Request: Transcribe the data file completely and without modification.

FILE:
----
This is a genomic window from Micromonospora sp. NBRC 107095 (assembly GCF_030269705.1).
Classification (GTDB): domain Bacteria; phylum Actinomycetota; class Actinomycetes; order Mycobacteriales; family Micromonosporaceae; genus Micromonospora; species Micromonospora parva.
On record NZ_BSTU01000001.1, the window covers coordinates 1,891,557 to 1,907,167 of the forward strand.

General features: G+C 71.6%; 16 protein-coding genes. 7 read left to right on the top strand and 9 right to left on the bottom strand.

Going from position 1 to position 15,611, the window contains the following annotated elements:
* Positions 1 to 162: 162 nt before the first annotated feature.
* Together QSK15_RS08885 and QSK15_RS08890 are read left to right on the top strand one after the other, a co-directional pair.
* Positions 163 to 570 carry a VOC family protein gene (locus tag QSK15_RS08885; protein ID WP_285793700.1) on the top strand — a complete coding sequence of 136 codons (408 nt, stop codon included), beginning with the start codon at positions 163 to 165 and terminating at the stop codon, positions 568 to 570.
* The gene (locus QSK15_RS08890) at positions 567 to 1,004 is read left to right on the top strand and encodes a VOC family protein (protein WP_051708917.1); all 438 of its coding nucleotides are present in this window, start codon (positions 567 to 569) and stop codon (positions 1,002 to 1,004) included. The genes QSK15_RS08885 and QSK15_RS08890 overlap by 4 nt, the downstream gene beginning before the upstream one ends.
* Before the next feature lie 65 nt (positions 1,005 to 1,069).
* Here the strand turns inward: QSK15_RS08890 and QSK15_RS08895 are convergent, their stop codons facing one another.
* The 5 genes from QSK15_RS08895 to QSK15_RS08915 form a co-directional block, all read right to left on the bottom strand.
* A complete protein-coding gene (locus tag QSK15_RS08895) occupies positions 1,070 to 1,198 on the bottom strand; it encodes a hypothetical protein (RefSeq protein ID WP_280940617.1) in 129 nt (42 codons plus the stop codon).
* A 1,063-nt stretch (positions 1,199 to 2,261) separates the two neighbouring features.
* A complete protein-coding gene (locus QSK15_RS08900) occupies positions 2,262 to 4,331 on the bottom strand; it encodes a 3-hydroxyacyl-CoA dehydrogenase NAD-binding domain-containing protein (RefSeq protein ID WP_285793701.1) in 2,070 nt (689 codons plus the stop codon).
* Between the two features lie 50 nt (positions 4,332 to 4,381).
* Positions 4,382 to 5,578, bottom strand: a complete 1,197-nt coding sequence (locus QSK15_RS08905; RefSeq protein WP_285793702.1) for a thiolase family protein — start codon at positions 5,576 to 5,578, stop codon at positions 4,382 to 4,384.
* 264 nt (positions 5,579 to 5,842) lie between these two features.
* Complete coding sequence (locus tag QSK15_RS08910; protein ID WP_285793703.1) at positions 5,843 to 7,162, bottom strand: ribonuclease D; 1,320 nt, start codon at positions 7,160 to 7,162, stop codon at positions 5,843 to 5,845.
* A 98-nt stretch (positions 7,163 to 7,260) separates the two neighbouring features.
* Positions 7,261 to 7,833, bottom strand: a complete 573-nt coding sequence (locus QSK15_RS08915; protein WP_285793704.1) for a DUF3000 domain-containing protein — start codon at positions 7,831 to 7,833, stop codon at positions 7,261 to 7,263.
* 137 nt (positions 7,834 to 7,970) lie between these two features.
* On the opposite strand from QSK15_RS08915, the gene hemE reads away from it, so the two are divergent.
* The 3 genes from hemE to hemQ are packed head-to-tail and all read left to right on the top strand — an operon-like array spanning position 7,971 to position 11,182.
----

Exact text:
This is a genomic window from Micromonospora sp. NBRC 107095 (assembly GCF_030269705.1).
Classification (GTDB): domain Bacteria; phylum Actinomycetota; class Actinomycetes; order Mycobacteriales; family Micromonosporaceae; genus Micromonospora; species Micromonospora parva.
On record NZ_BSTU01000001.1, the window covers coordinates 1,891,557 to 1,907,167 of the forward strand.

General features: G+C 71.6%; 16 protein-coding genes. 7 read left to right on the top strand and 9 right to left on the bottom strand.

Going from position 1 to position 15,611, the window contains the following annotated elements:
* Positions 1 to 162: 162 nt before the first annotated feature.
* Together QSK15_RS08885 and QSK15_RS08890 are read left to right on the top strand one after the other, a co-directional pair.
* Positions 163 to 570 carry a VOC family protein gene (locus tag QSK15_RS08885; protein ID WP_285793700.1) on the top strand — a complete coding sequence of 136 codons (408 nt, stop codon included), beginning with the start codon at positions 163 to 165 and terminating at the stop codon, positions 568 to 570.
* The gene (locus QSK15_RS08890) at positions 567 to 1,004 is read left to right on the top strand and encodes a VOC family protein (protein WP_051708917.1); all 438 of its coding nucleotides are present in this window, start codon (positions 567 to 569) and stop codon (positions 1,002 to 1,004) included. The genes QSK15_RS08885 and QSK15_RS08890 overlap by 4 nt, the downstream gene beginning before the upstream one ends.
* Before the next feature lie 65 nt (positions 1,005 to 1,069).
* Here the strand turns inward: QSK15_RS08890 and QSK15_RS08895 are convergent, their stop codons facing one another.
* The 5 genes from QSK15_RS08895 to QSK15_RS08915 form a co-directional block, all read right to left on the bottom strand.
* A complete protein-coding gene (locus tag QSK15_RS08895) occupies positions 1,070 to 1,198 on the bottom strand; it encodes a hypothetical protein (RefSeq protein ID WP_280940617.1) in 129 nt (42 codons plus the stop codon).
* A 1,063-nt stretch (positions 1,199 to 2,261) separates the two neighbouring features.
* A complete protein-coding gene (locus QSK15_RS08900) occupies positions 2,262 to 4,331 on the bottom strand; it encodes a 3-hydroxyacyl-CoA dehydrogenase NAD-binding domain-containing protein (RefSeq protein ID WP_285793701.1) in 2,070 nt (689 codons plus the stop codon).
* Between the two features lie 50 nt (positions 4,332 to 4,381).
* Positions 4,382 to 5,578, bottom strand: a complete 1,197-nt coding sequence (locus QSK15_RS08905; RefSeq protein WP_285793702.1) for a thiolase family protein — start codon at positions 5,576 to 5,578, stop codon at positions 4,382 to 4,384.
* 264 nt (positions 5,579 to 5,842) lie between these two features.
* Complete coding sequence (locus tag QSK15_RS08910; protein ID WP_285793703.1) at positions 5,843 to 7,162, bottom strand: ribonuclease D; 1,320 nt, start codon at positions 7,160 to 7,162, stop codon at positions 5,843 to 5,845.
* A 98-nt stretch (positions 7,163 to 7,260) separates the two neighbouring features.
* Positions 7,261 to 7,833, bottom strand: a complete 573-nt coding sequence (locus QSK15_RS08915; protein WP_285793704.1) for a DUF3000 domain-containing protein — start codon at positions 7,831 to 7,833, stop codon at positions 7,261 to 7,263.
* 137 nt (positions 7,834 to 7,970) lie between these two features.
* On the opposite strand from QSK15_RS08915, the gene hemE reads away from it, so the two are divergent.
* The 3 genes from hemE to hemQ are packed head-to-tail and all read left to right on the top strand — an operon-like array spanning position 7,971 to position 11,182.